More on the Scope of Examination For Discovery Evidence At Trial
When a Defendant is examined for discovery in a BC Injury Claim damaging answers can be read in at trial as evidence against that defendant. A limit to this, however, is that if there is more than one defendant in a lawsuit the evidence can generally only be used against the defendant who was examined (click here to read a previous post discussing this restriction).
Reasons for judgment were released today demonstrating an exception to this restriction. In today’s case (Beazley v. Suzuki Motor Corporation) the Plaintiff was injured in a 1994 motor vehicle collision. The Plaintiff claimed that the design of the vehicle involved was defective and sued various parties including GMC.
In the course of the lawsuit representatives of GMC were examined for discovery. The Plaintiff obtained admissions which were useful in advancing their lawsuit. Subsequent to this, GMC sought bankruptcy protection under Chapter 11 of the US Bankruptcy Code. Because of the Bankruptcy the plaintiff’s could no longer compel the GMC representatives as adverse witnesses. The case was set for trial and the Plaintiff wished to read in the discovery answers of these witnesses as against the other defendants. The other defendants opposed this raising the limitation set out in Rule 40(27) of the BC Supreme Court Rules.
Mr. Justice Goepel agreed that the restriction in Rule 40(27) “does not allow exceptions and, accordingly, the discovery evidence would not be admissible pursuant to Rule 40(27) as against anyone other than GMC“.
However, the Court went on to hold that, despite this restriction, the Court could permit this evidence in as against the other defendants under Rule 40(4) of the rules of Court due to the circumstances of this case. Below I set out Mr. Justice Goepel’s useful analysis:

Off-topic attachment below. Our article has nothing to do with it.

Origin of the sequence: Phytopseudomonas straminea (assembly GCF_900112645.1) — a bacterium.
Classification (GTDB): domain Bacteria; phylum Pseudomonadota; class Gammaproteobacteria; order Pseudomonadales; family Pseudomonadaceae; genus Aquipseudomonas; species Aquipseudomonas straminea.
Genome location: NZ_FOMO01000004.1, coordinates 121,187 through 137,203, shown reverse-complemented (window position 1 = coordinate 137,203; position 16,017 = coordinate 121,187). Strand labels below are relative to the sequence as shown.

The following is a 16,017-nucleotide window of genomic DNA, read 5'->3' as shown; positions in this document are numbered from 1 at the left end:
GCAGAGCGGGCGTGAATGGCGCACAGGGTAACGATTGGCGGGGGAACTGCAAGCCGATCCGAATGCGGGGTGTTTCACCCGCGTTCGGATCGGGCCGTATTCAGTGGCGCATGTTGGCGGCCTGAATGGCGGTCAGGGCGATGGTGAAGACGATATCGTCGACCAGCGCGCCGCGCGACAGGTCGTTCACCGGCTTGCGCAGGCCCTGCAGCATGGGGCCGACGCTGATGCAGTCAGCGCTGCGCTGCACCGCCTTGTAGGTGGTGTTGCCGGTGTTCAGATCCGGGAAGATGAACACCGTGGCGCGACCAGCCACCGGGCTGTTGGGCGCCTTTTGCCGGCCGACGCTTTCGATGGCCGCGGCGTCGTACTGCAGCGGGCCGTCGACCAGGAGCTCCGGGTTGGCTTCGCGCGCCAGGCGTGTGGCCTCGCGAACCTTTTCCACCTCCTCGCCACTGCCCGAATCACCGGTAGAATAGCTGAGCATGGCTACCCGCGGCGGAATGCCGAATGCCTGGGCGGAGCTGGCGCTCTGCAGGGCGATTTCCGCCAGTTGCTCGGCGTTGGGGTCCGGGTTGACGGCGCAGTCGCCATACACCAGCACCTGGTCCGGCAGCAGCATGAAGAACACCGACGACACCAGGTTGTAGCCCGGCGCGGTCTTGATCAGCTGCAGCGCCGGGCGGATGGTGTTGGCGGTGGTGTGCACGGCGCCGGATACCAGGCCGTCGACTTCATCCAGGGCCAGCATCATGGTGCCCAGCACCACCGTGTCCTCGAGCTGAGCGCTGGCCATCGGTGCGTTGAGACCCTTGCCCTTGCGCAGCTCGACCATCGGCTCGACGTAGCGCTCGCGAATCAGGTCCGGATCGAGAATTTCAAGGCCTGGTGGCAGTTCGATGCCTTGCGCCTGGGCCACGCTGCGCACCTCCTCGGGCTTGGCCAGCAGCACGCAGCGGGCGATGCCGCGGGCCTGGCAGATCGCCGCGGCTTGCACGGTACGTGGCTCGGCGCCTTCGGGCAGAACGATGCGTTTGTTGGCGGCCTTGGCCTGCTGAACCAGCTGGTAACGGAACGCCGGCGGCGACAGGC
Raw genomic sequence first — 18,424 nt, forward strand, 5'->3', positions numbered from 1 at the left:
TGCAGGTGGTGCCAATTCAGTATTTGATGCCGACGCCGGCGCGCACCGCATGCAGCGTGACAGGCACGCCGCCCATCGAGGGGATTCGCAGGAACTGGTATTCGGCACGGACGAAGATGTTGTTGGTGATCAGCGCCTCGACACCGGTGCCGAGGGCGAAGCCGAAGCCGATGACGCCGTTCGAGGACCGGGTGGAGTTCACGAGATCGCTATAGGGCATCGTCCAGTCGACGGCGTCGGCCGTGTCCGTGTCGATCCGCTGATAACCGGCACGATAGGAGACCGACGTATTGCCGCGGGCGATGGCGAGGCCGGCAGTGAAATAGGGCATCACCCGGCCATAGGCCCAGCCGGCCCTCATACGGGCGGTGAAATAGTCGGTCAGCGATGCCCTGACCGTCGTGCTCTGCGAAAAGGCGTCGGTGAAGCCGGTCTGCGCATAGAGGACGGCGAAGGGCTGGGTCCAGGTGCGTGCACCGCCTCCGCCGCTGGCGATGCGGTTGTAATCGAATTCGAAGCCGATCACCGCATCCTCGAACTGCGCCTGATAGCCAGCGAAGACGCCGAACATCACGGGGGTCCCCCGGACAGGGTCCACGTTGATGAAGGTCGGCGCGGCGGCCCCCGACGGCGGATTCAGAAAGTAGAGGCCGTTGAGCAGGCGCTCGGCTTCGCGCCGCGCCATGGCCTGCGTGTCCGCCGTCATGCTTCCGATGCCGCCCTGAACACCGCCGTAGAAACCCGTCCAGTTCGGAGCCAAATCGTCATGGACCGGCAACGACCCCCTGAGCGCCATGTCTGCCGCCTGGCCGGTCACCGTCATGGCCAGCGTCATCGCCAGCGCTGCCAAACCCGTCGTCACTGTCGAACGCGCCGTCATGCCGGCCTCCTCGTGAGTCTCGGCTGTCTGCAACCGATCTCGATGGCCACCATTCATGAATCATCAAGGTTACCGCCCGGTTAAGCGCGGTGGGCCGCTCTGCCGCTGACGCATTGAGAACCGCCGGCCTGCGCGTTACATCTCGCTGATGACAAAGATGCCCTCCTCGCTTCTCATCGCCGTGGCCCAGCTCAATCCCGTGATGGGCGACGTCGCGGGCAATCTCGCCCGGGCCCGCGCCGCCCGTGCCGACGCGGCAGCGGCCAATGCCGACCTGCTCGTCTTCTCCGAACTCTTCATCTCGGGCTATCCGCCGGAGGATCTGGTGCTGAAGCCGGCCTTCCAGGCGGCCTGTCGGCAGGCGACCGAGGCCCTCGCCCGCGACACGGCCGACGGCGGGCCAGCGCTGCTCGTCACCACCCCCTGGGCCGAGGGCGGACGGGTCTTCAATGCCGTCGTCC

Rule 40(4) deals with the evidence of witnesses who are otherwise unavailable. Rule 40(4) gives the court the discretion in certain defined circumstances to allow a transcript of prior evidence given by the witness to be put in evidence. The Rule reads:
40(4) Where a witness is dead, or is unable to attend and testify because of age, infirmity, sickness or imprisonment or is out of the jurisdiction or his or her attendance cannot be secured by subpoena, the court may permit a transcript of any evidence of that witness taken in any proceeding, hearing or inquiry at which the evidence was taken under oath, whether or not involving the same parties to be put in as evidence, but reasonable notice shall be given of the intention to give that evidence.
 Mr. Leffert and Mr. Uthe are both residents of the United States. They are not subject to this Court’s subpoena powers and the plaintiffs cannot compel their evidence at trial.
 The Rule is discretionary in nature. If the witness cannot attend for one of the stated reasons the court may, not must, allow a transcript of prior testimony to be put into evidence, subject only to the requirement of prior notice. In determining whether or not to allow the evidence to be admitted, the court must consider matters of trial fairness and potential prejudice to the parties.
 Rule 40(4) has been the subject of several recent decisions. Most have concerned applications to introduce a deceased plaintiff’s examination for discovery transcript. The authorities were reviewed and considered in Malik Estate v. State Petroleum Corp., 2007 BCSC 934, 74 B.C.L.R. (4th) 330. In Malik, the plaintiff sought to admit into evidence the transcript of the examination for discovery of Mr. Malik that had been conducted by the defendant. Mr. Malik had since died. After reviewing previous decisions dealing with Rule 40(4) and considering at some length the restated rules concerning the admission of hearsay evidence, Burnyeat J. concluded that the transcript of Mr. Malik’s discovery was admissible.